Grief sucks. I’m just putting that out there. It kicks your butt and leaves you a beaten and bloody lump on the floor. Then it steps over you with a wave and says, ‘Catch ya later, chump!’ And it does. It actually comes back later and whoops your ass again. And again. And then once again for good measure in case you weren’t paying attention the first few times. In fact, it keeps coming back until you lose count of how many trips it’s made.
But damned if I’m going to just sit back and let it take a piece out of me. No way. I’m not a scrapper for nothing. I channel my inner Pat Benatar and ‘put up my dukes and get down to it’. Then it hits me with its best shot. And I go down for the count. If I had any brains, I would stay there. Just let it wash over me, get its licks in and then go on its merry way. But I’ve never been very good at just standing still and letting someone get their licks in.
So I bounce back up, smack my chest like a prize fighter and yell, “Yah? You want a piece of this?”
Turns out it does. And down I go again.
The process repeats itself until I begin to question my sanity. And in that questioning here is something I’ve learned: Grief cannot be beaten. It has an unlimited supply of return engagements which it is more than happy to use until you finally throw up your arms and say, “Fine! I give! Uncle!”
I hate crying uncle. I don’t think I’ve ever cried uncle.
I’m crying uncle now.
See, I figured I could just push past grief, smack it into submission and be on my way. That’s my usual modus operandi when faced with a problem. I didn’t need to go through the six steps. I didn’t even need to know what the six steps were. What did it matter? Cooper was gone. She was not coming back. Denial, anger, whatever else – useless emotions. A waste of time. I was not going to stand still and deal with that crap. Not me. Grief was nothing more than a problem I was going to solve.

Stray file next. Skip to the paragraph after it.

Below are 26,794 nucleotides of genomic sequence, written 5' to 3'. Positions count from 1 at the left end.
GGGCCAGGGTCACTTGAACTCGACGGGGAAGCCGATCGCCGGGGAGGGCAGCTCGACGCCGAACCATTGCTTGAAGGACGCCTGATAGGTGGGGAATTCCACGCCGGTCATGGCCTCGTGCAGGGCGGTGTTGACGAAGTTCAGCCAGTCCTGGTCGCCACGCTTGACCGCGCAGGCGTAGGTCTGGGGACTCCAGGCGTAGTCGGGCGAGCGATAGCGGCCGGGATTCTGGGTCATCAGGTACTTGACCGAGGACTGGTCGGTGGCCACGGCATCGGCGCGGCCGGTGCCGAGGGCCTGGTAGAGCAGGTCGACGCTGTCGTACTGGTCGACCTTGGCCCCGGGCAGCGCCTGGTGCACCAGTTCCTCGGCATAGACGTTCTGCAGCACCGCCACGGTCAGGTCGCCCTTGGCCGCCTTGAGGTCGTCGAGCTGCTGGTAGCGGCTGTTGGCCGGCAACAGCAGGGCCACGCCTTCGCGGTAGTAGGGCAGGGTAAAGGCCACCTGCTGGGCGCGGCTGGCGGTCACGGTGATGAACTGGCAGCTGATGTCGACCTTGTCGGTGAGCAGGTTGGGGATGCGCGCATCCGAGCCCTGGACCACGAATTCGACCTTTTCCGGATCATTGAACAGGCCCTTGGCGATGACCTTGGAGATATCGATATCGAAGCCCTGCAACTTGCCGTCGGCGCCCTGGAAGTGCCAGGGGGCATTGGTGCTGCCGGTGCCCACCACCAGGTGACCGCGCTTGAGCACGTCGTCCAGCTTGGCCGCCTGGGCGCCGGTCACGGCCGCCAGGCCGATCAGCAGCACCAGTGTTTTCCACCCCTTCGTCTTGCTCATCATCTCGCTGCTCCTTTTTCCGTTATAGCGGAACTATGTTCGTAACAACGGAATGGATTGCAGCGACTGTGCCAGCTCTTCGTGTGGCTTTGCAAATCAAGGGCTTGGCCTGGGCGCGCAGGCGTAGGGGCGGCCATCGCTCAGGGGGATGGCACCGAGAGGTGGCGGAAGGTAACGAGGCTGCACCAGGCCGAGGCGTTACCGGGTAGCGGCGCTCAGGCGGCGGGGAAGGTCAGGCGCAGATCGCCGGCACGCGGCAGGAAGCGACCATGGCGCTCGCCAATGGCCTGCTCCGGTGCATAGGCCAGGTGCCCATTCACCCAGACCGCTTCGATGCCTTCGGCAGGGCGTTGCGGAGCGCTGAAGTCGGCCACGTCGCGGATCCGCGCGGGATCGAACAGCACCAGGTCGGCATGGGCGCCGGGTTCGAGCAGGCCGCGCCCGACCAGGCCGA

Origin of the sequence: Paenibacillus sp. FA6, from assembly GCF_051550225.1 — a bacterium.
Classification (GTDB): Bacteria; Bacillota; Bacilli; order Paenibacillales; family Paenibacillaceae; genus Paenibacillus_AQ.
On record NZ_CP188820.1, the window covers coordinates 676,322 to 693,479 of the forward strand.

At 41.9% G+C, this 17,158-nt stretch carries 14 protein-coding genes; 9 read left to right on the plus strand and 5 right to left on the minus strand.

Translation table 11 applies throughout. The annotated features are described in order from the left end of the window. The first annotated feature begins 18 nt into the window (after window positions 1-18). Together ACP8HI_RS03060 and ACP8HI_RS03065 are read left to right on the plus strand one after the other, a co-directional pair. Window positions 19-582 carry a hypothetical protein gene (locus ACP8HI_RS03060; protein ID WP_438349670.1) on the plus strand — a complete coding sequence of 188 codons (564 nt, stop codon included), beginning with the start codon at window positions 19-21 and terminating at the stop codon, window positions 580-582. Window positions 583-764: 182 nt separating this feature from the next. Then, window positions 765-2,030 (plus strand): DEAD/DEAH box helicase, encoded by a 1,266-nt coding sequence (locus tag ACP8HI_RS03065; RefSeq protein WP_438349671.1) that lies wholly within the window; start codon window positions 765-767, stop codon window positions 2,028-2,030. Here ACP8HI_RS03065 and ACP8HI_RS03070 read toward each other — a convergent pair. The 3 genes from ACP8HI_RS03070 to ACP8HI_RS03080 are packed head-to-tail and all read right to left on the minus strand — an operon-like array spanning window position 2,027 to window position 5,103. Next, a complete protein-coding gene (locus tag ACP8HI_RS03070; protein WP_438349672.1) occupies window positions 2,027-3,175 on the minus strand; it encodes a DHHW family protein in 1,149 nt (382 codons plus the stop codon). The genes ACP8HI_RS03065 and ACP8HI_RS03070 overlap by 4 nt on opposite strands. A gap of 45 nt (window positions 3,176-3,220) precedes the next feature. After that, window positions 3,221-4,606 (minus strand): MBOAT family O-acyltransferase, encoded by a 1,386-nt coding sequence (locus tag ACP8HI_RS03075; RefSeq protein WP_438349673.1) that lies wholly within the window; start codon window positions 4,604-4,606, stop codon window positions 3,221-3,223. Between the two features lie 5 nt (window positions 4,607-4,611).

I would immerse myself in all things dog. Books, training DVDs, websites. I would get another one. Take that grief. I’ll get a beagle. No...no that isn’t going to work. A lab rescue dog then. No, wait, a sheltie. What? You need a home for a golden retriever? Sign me up! But every time an opportunity presented itself my gut would clamor into an uproar and I would back pedal like a commitment-phobe being shotgunned to the altar.
Note to self: Grief cannot be circumvented.
I admit I can get tunnel vision. I get fixated on something I’m going to do and I just barrel through until I get there. This works most of the time. It keeps me focused and gets me to where I need to be. But apparently grief did not get the memo. It can not be barreled through. It cannot be burrowed under. It's too damn fat to squeeze around. And, worst of all, it will not be ignored.
So here I am, realizing this three months later, looking around at an empty house void of Cooper. I am not over her passing. Not by a long shot. I notice little things, hints that my subconscious knew this all along. Little corners I refused to vacuum, because some of her hair still lived in tiny pockets. Her bed still resting at the foot of mine. The good morning and goodnight I still say at the beginning and end of each day. The screensaver that graces the computer at work. The crying jags that come out of nowhere and the dull, relentless ache somewhere in the hollowed out area where all the things we used to do used to live.
There is not room there for another dog. Not yet. Maybe not for some time to come. That place still belongs to Cooper and I’m not ready to move her out or put her somewhere else.
So to recap: Grief sucks. It cannot be beaten. It will not be ignored. It kicks your ass.
Fine. I get it. Lesson learned.